Looking Back: In The Mouth of Madness (1995)

Movie buffs can be an intense crowd, particularly when they’re camping out in line for tickets, waiting hours (or days) to get into the theater and grab the best seat in the house. There is no getting in the way of a fan who is living for the next installment of a series or artist they can’t get enough of.

It’s no different in the literary world. Proof of this came to me years ago, when I once attended a Harry Potter book release event at a Barnes and Nobles. It was midnight but there were children everywhere, many in costume, all waiting in a long line, tickets in hand to exchange for the latest, hefty volume of J.K. Rowling storytelling. An image I’ve never forgotten was a little girl, dressed like Hermoine, who got her book and pressed it lovingly against her chest, sort of hugging it. She then walked across the room, sat down in an unattended aisle and furiously began reading. It was like watching a junkie ravenously dig into their stash, only…this was the innocent, “cuter” version. Still, it was quite the spectacle, seeing dozens and dozens of kids, obsessed with the unveiling of a new book.

Being a lifelong reader of Stephen King and present at a few bookstore releases of his work, I’ve been a part of that kind of fandom, too. I can’t say I ever literally embraced a brand new copy of “It” but when the desire to read a new book is like the burning need to scratch a fuzzy itch on your back, bookworms can become ravenous.

John Carpenter’s “In The Mouth of Madness” takes this even further, as fans of novelist Sutter Cane become Darwinian monsters after reading his latest novel. Sam Neill plays a professional skeptic who investigates Cane’s sudden disappearance, which is noted to coincide with the author’s new book hitting the shelves. Cane’s publisher (played with charm and a wink by Charlton Heston) reveals that Cane’s vanishing isn’t a stunt, while the author’s publicist (Julie Carmen, star of “Fright Night Part II”) reminds everyone that Cane is the real deal, as he “outsells Stephen King.” The opening credits are of a printing press, piecing together paperbacks of Cane’s latest, while theme music that very badly wants to be Metallica’s “Enter Sandman” blasts over the soundtrack.

Carpenter’s film explores the way the Horror genre, either in print or on film, affects its audience. Call it John Carpenter’s New Nightmare. Like Wes Craven’s brilliant satire/fright fest from the year before, this offers a satirical, self-reflective commentary on horror artists and their work. Just as important is how “In The Mouth of Madness” is one of Carpenter’s most frightening, containing some of the scariest imagery of his career.

Only Carpenter would select such a colorful, seemingly mismatched but cleverly assembled ensemble, which includes John Glover, David Warner, Jurgen Prochnow (as Cane) and, again, Heston! Frances Bay is especially unsettling as the seemingly innocent Mrs. Pickman, Prochnow (with a mop of hair) makes Cane genuinely spooky and, in the lead, Neill conveys the fear of a cynic who becomes a believer.

The screenplay by Michael De Luca (who, at one point, became the head of New Line Cinema, the company that distributed this film) is witty and fiendishly imaginative. Cane appears to be an unholy combo of Stephen King, H.P. Lovecraft and Clive Barker and, among the many titles in his catalog, a few that stand out are “The Basement’ and “The Feeding.” While Cane’s origins are never fully revealed, a sci-fi explanation is teased.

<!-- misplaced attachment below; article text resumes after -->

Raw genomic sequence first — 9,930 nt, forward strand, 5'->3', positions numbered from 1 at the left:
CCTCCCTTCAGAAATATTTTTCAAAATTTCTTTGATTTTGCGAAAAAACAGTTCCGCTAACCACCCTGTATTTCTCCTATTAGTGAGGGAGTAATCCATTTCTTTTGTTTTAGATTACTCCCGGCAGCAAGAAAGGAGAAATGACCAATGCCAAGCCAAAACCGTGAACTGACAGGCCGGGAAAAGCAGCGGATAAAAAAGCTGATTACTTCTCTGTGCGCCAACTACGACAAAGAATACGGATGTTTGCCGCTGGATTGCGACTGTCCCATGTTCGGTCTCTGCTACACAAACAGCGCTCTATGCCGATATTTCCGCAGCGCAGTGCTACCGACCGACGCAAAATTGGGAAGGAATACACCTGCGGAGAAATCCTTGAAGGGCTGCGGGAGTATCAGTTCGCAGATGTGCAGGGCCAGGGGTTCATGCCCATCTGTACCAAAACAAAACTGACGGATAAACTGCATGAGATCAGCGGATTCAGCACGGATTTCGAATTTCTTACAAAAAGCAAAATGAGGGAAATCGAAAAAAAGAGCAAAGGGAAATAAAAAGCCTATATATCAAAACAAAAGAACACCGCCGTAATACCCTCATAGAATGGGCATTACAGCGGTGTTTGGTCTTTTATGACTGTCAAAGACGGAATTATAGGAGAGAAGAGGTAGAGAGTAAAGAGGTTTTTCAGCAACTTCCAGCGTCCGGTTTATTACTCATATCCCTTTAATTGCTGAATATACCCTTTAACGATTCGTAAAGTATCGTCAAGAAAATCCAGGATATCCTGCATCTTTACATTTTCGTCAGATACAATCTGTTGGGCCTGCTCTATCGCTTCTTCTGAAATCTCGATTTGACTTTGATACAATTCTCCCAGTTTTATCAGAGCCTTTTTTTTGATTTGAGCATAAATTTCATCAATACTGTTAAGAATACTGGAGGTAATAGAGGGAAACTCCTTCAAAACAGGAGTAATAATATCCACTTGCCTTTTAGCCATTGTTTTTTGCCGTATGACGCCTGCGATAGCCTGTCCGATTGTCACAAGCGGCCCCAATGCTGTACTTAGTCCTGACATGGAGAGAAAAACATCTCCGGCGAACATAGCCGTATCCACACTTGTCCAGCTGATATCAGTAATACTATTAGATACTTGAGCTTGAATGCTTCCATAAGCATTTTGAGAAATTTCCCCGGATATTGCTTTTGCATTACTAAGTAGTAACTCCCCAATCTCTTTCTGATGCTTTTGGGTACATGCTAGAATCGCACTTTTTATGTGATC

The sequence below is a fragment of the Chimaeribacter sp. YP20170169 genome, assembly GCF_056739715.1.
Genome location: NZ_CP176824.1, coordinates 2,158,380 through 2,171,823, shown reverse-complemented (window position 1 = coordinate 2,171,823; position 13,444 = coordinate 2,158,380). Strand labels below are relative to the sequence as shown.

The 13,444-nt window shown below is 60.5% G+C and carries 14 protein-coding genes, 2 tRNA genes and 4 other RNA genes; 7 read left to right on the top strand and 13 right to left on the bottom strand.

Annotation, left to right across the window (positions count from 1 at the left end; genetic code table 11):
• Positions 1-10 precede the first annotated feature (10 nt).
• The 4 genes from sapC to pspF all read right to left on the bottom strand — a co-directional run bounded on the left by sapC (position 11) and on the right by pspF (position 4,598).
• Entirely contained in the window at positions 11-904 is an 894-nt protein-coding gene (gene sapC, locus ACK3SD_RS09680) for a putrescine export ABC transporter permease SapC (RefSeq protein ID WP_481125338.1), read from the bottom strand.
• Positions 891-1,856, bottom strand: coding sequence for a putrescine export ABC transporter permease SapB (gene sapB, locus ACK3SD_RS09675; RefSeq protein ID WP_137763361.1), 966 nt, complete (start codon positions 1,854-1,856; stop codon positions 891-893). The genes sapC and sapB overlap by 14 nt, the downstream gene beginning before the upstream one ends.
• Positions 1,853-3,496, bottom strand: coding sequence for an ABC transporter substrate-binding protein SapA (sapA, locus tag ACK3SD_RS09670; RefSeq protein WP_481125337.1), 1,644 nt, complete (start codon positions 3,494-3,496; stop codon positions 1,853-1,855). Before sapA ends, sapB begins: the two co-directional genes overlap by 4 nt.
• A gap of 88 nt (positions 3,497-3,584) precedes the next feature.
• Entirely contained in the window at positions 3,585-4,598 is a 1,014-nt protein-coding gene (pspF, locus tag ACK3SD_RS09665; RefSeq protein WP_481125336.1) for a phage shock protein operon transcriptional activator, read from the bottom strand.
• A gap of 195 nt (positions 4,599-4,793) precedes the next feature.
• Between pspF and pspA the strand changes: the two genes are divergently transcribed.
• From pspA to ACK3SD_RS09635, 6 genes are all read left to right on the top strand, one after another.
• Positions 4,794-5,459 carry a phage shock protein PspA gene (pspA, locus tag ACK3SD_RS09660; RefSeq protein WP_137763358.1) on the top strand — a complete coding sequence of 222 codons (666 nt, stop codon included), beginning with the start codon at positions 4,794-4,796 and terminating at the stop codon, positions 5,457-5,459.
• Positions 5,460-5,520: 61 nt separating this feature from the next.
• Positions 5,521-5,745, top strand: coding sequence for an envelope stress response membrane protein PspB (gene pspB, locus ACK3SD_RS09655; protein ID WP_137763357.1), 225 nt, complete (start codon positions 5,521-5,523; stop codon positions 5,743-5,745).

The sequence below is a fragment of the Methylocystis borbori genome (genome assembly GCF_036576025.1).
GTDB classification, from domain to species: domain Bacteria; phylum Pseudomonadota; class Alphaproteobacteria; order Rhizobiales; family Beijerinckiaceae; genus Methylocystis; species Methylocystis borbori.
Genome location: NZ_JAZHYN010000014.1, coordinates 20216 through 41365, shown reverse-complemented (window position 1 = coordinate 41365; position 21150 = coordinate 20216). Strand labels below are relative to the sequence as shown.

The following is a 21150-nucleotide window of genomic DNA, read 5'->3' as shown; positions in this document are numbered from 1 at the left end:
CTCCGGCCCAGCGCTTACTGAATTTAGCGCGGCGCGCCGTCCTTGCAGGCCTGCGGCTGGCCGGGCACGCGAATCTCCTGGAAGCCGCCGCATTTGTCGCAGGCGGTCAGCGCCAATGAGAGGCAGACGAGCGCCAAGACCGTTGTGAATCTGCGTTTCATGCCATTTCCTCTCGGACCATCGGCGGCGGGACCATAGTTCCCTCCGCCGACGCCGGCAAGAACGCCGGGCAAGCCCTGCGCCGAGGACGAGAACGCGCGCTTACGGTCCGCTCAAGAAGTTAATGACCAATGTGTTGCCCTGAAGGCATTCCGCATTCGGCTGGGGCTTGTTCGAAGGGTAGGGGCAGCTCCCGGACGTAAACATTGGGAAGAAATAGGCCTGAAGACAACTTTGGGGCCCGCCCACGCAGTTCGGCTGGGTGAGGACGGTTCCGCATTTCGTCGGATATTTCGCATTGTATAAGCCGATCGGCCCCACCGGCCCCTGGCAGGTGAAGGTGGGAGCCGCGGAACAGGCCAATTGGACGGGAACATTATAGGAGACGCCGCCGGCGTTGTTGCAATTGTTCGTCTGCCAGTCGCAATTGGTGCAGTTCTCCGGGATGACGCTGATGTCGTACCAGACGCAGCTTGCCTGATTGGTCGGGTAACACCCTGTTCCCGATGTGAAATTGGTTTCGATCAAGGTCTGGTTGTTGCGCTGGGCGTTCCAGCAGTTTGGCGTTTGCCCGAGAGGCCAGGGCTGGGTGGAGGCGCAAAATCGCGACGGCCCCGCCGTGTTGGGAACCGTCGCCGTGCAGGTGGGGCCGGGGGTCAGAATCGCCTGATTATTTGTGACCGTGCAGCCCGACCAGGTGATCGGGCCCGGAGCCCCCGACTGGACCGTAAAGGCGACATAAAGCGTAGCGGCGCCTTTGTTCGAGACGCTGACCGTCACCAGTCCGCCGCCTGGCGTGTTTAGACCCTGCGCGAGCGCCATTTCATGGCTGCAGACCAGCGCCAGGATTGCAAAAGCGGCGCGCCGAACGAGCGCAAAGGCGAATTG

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DeLuca’s screenplay has a wicked sense of humor (note Neill’s intro line: “Sorry about the balls! It was a lucky shot, that’s all!”) but not every audacious touch works. On occasion, Carpenter’s low budget background hurts him: gun fire squibs are cheaply replaced by flashes of light, some of the monsters are barely visible and Carmen is too B-movie ready, when someone of Jamie Lee Curtis’ caliber was needed for the pivotal female lead. The last scene is a clever but failed attempt to break the fourth wall. It might have been kind of fun in movie theaters but the closing scene is the lone moment where De Luca and Carpenter think big but can’t quite reach as high as they want.

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Some of the visuals reminded me of “The Thing,” and the comparison is favorable. There’s also thematic ties to Carpenter’s later “The Ward,” which also questions the point of view of the protagonist’s sanity. This is one of several Carpenter films depicting horror in small, very American town. Carpenter has stated this is the third in his “Apocalypse Trilogy,” coming after “The Thing” and “Prince of Darkness.” There’s no missing the connective threads, as well as noting that Neill, in his second Carpenter film after the under-looked “Memoirs of an Invisible Man,” appears to be having a grand ole’ time.

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The film cheekily comments on the publishing mania that still exists between the publishing house and the readers. Everything from “The Hunger Games,” “Fifty Shades of Grey,” “Twilight” and anything from Rowling, and the way their distributors turn their works into bestseller frenzy events, applies to the notion that Cane is enabled by his handlers as well as his readers.

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The best, most disturbing scenes play on a demented loop, repeating a cycle of events until the fear is maximized. Neill’s initial reading of Cane’s novel, a night drive to Cane’s fabled Hobb’s End and the failed escape attempt that winds up in the same spot are among Carpenter’s most brilliant set pieces. While the creator of “Halloween” has made better movies, this is his scariest.

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